Can Bipolar II Disorder be cured? Well, the short answer is no, unfortunately. There are no current treatments in the medical community that can successfully alter the neural pathways of the brain to effectively prevent hypomaniac or depressive episodes in those people that have been diagnosed with Bipolar II. Physicians are hoping that, with advances in stem cell research, there may be away to somehow graft stem cells in a manner that cures the mental illness. To date, there are no outright cures to bipolar II.
Fortunately, the available treatments for the disorder are so effective that they essentially “cure” the symptoms of bipolar II disorder. Depending on the specific diagnosis, a patient may be prescribed a course of mood stabilizers, anti-depressants, anti-psychotics, anti-convulsants, or psychotherapy and cognitive behavioral therapy. In most cases, a combination of the previously mentioned medications is used to find an optimal level that allows the bipolar II patient to lead a successful life going forward. Most of these treatments will need to be taken over the lifetime of the patient. Therapy sessions and medication quantities may be able to be decreased over time as the person suffering from the mental illness is better able to handle certain situations on their own. However, since there is no current cure for bipolar II disorder, medication will be required at all times.
Can Bipolar Disorder Be Cured?
The most common prescribed medication for Bipolar II disorder is Lithium. It is the most widely used and widely studied medication for the disorder. Lithium is able to effectively reduce the occurrences and severity of hypomania episodes within patients. It has also been proven that it helps to relieve bipolar depression. Lithium helps to prevent the risk of suicide in patients and can prevent potential future hypomanic episodes. Because of this, the drug is often prescribed for long periods of time as a maintenance therapy.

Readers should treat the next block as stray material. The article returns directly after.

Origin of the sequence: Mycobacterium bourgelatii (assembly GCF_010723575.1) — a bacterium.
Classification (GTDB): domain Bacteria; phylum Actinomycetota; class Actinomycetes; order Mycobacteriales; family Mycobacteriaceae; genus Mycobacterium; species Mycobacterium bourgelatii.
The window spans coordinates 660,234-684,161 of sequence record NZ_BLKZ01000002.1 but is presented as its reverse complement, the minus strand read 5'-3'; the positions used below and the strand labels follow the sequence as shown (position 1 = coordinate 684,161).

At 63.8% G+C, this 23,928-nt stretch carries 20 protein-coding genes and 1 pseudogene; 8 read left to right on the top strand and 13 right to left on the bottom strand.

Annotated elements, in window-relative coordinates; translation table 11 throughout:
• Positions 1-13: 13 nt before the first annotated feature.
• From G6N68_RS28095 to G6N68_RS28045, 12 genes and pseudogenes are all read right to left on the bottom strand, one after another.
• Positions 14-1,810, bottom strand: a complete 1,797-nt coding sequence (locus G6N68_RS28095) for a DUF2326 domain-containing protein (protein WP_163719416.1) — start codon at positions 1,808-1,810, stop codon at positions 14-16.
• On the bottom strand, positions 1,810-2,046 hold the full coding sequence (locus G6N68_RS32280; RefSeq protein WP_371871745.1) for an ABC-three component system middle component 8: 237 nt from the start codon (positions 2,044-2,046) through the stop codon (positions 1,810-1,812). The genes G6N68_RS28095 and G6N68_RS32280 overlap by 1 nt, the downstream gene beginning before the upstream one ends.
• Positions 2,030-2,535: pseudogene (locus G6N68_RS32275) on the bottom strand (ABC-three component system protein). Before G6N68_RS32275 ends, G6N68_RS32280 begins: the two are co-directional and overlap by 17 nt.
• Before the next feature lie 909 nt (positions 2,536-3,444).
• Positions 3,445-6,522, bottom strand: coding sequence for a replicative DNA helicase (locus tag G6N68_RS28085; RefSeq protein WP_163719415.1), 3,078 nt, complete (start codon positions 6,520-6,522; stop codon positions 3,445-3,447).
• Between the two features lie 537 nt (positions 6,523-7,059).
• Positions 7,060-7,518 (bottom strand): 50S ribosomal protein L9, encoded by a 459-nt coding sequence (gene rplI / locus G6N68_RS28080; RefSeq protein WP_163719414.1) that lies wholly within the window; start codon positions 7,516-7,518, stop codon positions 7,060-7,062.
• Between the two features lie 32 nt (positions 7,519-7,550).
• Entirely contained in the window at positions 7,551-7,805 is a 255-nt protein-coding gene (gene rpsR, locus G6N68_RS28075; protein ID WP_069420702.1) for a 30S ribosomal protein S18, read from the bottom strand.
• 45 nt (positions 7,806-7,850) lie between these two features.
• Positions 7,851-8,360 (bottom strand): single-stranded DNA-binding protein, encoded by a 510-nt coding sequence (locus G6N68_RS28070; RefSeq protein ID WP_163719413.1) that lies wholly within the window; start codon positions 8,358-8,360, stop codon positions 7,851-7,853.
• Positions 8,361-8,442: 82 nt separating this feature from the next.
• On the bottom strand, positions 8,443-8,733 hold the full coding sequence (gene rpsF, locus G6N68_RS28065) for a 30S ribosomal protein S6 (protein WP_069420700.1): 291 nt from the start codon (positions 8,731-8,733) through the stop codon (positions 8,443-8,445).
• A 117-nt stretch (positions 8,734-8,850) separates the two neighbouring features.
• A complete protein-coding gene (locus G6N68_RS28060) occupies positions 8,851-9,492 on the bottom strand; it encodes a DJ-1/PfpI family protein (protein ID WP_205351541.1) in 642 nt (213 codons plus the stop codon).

Psychotherapy and Cognitive Behavioral Therapy are almost always prescribed to patients with Bipolar II disorder. These therapies are basically “talk therapies” in which the patient will meet with a psychologist on a regular basis to discuss their emotions, feelings, or thought processes. These sessions are used to identify how the person is processing different events in their lives. Once a firm understanding of the patient has been established, the psychologist can help the person to reprocess any type of traumatic memories or feelings they may be having and present them with mental tools that they can use to potentially avoid traumatic events in the future. The use of psychotherapy and cognitive behavioral therapy has been proven to prevent suicide, reduce occurrences of hypomania and depression episodes, and teach patients how to deal with certain emotional situations that may have been overwhelming previously. These therapy sessions are critical in the treatment of someone with bipolar II disorder.
Unfortunately, bipolar disorder cannot be cured. Medical science has not yet come up with a way to alter the brain of the suffering person permanently. But, thanks to advances in medication and psychotherapy, someone with bipolar II disorder can live a long and functional lifestyle.